Saturday, 30 August 2014


Today I'm going to Newcastle Benfield v Kendal Town in the FA Cup, so here is something about the grand old trophy.

The following singular encounter occurred at Dr Pit Welfare Park one winter's evening long, long ago.

The night was cold, vapour lingered in the air like ectoplasm. The FA Cup, glowing yet with eldritch glory, stood proudly by the entrance to a social club, splendid against the backdrop of the AXA Insurance banner and signs advising of the forthcoming appearance of a Wishbone Ash tribute act. Drawn by its silver gleam were half-a-dozen fans, a television crew, reporters and a flock of those gurning urchins who seem to follow TV cameras about as lapwings trail the plough.

Nothing was noteworthy until a journalist moved to place an empty Styrofoam cup down next to the famous trophy.
“Don’t put that there!” The voice came again from the shadows. The tone was deep and sonorous, so orotund and mellifluous it made Mel Torme sound like Janette Krankie.  “It will leave a ring upon the velvet that can never be removed."
Seconds later the owner of the voice stepped into the white dazzle of the floodlights. He was six feet in height with sleek dark hair greying elegantly at the temples, skin the colour of fine cognac, of Cuban tobacco. He wore a Chesterfield overcoat. A scarf of deepest blue silk chimed with his eyes and the AXA banner. Fans of eighties US soap operas could not but be reminded of Cecil Colby from Dynasty.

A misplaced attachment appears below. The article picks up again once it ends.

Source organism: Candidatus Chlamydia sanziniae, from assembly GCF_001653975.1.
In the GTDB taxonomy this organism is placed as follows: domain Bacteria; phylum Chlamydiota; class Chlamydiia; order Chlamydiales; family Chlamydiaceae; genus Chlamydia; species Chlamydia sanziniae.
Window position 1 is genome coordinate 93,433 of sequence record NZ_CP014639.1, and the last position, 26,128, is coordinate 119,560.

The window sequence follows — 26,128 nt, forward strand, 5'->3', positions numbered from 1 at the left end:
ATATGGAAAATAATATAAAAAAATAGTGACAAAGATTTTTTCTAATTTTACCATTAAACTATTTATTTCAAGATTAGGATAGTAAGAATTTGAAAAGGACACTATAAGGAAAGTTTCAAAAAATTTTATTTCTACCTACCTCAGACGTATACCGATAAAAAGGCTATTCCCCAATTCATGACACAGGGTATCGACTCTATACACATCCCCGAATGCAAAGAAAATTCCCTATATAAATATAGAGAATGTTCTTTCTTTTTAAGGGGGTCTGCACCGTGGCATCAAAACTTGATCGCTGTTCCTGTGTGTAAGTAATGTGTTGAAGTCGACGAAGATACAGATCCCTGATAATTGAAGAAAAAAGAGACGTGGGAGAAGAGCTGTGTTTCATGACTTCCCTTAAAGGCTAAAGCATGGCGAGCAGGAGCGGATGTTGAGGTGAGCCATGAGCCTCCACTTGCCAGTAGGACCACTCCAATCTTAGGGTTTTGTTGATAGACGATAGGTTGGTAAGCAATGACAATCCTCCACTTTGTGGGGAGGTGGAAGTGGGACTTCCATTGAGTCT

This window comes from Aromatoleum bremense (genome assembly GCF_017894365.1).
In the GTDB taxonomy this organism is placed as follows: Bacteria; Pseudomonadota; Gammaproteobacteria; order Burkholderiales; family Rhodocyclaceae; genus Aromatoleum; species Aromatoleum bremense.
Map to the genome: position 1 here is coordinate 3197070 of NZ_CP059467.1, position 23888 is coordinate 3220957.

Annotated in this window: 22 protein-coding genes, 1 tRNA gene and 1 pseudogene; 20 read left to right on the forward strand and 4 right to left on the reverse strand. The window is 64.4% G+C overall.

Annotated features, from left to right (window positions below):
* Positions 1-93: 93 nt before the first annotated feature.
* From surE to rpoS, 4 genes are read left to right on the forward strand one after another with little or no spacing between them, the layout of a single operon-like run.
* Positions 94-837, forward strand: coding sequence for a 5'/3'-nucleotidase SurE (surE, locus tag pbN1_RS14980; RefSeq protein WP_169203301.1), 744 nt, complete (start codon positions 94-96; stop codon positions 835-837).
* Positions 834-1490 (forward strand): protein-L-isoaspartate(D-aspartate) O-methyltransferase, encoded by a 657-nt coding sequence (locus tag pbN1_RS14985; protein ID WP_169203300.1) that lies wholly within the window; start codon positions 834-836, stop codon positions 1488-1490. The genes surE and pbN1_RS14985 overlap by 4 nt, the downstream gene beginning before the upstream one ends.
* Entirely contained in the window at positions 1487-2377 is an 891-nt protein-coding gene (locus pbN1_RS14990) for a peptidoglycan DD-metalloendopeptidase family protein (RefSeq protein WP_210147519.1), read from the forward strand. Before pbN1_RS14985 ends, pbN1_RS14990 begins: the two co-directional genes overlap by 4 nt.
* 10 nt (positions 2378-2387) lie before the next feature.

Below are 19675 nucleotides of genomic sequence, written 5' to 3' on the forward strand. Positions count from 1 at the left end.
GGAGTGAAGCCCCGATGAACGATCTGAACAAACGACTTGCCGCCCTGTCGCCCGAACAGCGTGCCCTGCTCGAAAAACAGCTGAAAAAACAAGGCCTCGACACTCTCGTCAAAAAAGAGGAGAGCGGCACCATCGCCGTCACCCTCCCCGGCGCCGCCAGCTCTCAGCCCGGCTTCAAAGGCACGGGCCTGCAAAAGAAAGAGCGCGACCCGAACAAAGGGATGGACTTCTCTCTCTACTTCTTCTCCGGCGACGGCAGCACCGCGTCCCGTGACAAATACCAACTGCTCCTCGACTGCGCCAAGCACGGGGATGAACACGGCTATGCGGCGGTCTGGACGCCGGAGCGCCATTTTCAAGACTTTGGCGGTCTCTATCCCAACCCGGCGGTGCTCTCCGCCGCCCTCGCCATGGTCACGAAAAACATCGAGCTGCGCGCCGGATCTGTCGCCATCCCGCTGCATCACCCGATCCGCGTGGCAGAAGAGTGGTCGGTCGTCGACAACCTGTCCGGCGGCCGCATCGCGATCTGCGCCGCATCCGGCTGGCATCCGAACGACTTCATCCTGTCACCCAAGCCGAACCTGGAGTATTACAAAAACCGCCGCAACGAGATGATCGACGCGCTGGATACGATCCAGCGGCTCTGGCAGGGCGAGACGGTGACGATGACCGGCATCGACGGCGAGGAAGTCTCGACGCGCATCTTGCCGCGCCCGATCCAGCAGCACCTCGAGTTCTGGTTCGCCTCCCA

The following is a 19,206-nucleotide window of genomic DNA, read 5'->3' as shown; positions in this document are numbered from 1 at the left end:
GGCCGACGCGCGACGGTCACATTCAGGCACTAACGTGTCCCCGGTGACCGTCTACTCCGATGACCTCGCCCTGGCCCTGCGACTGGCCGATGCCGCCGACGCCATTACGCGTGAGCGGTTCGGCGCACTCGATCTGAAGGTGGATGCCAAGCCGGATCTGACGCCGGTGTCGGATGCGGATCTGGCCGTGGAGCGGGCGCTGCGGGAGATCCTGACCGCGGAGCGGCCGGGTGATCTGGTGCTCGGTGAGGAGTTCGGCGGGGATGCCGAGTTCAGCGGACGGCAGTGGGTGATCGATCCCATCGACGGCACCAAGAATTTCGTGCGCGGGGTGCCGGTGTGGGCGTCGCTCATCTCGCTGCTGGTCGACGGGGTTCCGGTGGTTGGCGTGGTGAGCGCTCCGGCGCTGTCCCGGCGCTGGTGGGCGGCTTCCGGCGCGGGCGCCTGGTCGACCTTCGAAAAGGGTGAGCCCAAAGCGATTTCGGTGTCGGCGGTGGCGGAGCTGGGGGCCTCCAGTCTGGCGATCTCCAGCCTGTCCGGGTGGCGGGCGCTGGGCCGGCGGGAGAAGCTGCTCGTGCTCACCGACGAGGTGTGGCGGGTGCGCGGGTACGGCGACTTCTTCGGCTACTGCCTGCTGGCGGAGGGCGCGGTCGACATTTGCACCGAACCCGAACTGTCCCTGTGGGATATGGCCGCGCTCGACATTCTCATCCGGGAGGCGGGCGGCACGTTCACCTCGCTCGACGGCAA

"Who are you, then?" the journalist asked.
"I," the tall stranger explained gravely, "I am....... The Keeper of the Cup." 
"Is that a full-time position, then?" Someone asked.

The Keeper nodded. It seemed that he and the Cup were as one, inseparable as Ian Wright's vowels. "When I am finished here we shall drive to Swansea," he told us.
'It's a long way,' one of our party volunteered.

The Keeper nodded wisely, "Probably I shall break my journey - in the vicinity of Worcester. At a Travelodge".

Sensing perhaps that this sounded a little less than glamorous he added, "I value the anonymity of such places. I arrive after dark, park near the front entrance and slip swiftly inside with my overnight bag and, of course....." he nodded affectionately in the direction of his glimmering ward.

" I carry it in a plain wooden box," he said, “no one knows it is there”.  Then, leaning towards us, he lowered his rich voice to a conspiratorial whisper, "On occasion I have walked through vast crowds bearing the Cup and not a single person has had the slightest inkling that it was among them".

He straightened then and spoke no more, but gazed upon us with a seraphic smile until embarrassed we shuffled away.


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